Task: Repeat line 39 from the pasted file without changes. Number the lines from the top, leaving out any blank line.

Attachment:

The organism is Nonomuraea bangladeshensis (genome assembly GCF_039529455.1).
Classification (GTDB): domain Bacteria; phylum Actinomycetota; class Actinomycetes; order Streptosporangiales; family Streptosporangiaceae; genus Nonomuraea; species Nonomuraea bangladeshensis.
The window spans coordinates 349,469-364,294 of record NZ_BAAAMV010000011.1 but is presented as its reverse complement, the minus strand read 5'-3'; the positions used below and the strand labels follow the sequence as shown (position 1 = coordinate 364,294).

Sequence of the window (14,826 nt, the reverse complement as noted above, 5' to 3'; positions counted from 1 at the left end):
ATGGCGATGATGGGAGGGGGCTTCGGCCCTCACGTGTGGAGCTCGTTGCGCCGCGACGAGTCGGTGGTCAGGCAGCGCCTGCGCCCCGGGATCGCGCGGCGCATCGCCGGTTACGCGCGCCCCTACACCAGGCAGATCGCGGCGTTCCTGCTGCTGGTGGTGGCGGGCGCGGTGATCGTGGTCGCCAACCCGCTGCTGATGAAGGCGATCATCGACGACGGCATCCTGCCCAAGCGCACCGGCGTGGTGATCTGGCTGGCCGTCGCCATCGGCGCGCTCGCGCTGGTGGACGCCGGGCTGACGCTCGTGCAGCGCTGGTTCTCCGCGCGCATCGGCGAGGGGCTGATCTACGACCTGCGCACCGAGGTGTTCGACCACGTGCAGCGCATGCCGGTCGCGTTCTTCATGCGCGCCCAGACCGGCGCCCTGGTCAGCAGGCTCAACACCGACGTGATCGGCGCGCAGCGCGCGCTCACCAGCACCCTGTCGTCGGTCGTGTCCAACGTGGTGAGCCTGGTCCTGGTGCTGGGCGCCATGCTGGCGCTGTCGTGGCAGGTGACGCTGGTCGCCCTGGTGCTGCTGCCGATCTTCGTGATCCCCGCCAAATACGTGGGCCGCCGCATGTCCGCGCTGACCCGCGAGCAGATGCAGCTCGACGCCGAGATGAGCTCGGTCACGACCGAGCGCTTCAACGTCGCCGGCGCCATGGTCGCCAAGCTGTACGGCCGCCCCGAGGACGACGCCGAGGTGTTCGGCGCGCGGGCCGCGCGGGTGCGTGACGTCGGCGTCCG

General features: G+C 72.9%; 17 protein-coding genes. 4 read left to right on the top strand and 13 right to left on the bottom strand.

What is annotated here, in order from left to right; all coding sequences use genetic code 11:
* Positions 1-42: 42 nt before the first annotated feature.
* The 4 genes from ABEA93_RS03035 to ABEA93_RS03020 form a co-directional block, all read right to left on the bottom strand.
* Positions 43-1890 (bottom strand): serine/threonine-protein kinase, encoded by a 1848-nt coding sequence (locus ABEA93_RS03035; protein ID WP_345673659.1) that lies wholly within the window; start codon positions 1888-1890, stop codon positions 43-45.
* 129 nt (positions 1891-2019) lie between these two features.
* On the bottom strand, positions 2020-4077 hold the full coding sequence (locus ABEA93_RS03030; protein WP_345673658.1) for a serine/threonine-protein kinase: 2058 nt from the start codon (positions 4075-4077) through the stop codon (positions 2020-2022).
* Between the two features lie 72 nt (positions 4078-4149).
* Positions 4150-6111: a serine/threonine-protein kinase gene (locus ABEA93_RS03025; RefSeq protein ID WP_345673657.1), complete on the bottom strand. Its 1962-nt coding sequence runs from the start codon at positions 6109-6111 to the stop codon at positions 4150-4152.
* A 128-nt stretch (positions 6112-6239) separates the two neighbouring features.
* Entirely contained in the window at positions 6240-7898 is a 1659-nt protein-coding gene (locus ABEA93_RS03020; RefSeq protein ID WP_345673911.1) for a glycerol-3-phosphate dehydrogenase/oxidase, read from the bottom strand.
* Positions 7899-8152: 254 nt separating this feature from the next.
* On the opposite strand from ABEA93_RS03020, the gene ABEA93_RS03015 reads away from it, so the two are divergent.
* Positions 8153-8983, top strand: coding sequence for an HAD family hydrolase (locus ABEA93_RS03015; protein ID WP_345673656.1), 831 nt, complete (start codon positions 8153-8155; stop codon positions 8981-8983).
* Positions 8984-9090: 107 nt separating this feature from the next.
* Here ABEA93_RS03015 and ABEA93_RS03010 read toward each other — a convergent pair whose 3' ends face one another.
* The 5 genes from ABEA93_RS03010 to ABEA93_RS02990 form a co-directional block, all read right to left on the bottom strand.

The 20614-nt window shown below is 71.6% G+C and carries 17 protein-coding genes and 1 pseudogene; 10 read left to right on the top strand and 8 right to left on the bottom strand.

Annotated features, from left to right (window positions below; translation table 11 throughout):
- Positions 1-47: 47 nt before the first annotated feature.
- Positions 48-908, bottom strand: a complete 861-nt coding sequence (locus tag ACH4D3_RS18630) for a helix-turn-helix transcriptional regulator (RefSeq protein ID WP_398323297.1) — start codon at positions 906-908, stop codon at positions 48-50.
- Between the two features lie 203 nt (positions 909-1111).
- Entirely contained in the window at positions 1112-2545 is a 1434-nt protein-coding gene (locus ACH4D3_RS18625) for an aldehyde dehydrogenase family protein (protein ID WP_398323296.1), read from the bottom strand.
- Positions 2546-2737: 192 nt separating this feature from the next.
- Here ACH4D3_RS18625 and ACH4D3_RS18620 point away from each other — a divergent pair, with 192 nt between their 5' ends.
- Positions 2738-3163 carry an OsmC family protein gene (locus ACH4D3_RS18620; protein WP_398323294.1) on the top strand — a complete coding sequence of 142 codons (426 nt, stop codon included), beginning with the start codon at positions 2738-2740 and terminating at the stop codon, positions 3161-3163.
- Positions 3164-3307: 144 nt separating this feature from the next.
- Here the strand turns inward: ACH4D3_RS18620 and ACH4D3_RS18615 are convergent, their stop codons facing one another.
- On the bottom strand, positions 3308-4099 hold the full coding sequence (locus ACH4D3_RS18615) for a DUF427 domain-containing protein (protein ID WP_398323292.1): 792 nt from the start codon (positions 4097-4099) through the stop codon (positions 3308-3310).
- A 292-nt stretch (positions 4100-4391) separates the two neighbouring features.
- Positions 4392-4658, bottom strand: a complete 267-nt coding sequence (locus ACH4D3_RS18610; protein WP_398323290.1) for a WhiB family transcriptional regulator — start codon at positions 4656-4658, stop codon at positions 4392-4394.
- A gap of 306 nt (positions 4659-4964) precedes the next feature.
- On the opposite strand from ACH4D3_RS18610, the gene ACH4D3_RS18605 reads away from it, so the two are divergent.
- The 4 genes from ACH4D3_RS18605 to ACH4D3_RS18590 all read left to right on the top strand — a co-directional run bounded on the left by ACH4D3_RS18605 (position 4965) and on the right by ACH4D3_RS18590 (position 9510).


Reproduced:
- The 4 genes from ACH4D3_RS18605 to ACH4D3_RS18590 all read left to right on the top strand — a co-directional run bounded on the left by ACH4D3_RS18605 (position 4965) and on the right by ACH4D3_RS18590 (position 9510).